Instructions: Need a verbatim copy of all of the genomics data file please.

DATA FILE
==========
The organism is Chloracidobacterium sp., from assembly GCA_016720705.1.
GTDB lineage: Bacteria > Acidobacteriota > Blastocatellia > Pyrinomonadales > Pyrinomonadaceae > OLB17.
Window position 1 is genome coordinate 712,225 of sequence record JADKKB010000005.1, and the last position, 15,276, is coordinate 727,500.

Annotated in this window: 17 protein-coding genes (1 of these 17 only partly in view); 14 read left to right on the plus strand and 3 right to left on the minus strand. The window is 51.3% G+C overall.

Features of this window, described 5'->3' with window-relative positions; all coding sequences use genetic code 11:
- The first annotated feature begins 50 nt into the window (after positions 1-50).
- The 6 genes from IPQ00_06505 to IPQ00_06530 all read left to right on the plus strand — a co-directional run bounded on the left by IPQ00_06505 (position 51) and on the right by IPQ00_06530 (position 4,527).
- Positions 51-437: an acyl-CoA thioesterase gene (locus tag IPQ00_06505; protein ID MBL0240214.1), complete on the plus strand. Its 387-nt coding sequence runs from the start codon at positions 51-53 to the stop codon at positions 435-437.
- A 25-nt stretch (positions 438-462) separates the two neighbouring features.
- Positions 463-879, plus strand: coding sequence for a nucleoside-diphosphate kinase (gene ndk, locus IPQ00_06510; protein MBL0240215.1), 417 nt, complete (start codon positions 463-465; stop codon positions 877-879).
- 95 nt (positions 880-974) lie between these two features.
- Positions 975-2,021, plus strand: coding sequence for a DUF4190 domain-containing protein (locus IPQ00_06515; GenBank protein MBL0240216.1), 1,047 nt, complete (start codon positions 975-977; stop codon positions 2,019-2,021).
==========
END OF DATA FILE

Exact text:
The organism is Chloracidobacterium sp., from assembly GCA_016720705.1.
GTDB lineage: Bacteria > Acidobacteriota > Blastocatellia > Pyrinomonadales > Pyrinomonadaceae > OLB17.
Window position 1 is genome coordinate 712,225 of sequence record JADKKB010000005.1, and the last position, 15,276, is coordinate 727,500.

Annotated in this window: 17 protein-coding genes (1 of these 17 only partly in view); 14 read left to right on the plus strand and 3 right to left on the minus strand. The window is 51.3% G+C overall.

Features of this window, described 5'->3' with window-relative positions; all coding sequences use genetic code 11:
- The first annotated feature begins 50 nt into the window (after positions 1-50).
- The 6 genes from IPQ00_06505 to IPQ00_06530 all read left to right on the plus strand — a co-directional run bounded on the left by IPQ00_06505 (position 51) and on the right by IPQ00_06530 (position 4,527).
- Positions 51-437: an acyl-CoA thioesterase gene (locus tag IPQ00_06505; protein ID MBL0240214.1), complete on the plus strand. Its 387-nt coding sequence runs from the start codon at positions 51-53 to the stop codon at positions 435-437.
- A 25-nt stretch (positions 438-462) separates the two neighbouring features.
- Positions 463-879, plus strand: coding sequence for a nucleoside-diphosphate kinase (gene ndk, locus IPQ00_06510; protein MBL0240215.1), 417 nt, complete (start codon positions 463-465; stop codon positions 877-879).
- 95 nt (positions 880-974) lie between these two features.
- Positions 975-2,021, plus strand: coding sequence for a DUF4190 domain-containing protein (locus IPQ00_06515; GenBank protein MBL0240216.1), 1,047 nt, complete (start codon positions 975-977; stop codon positions 2,019-2,021).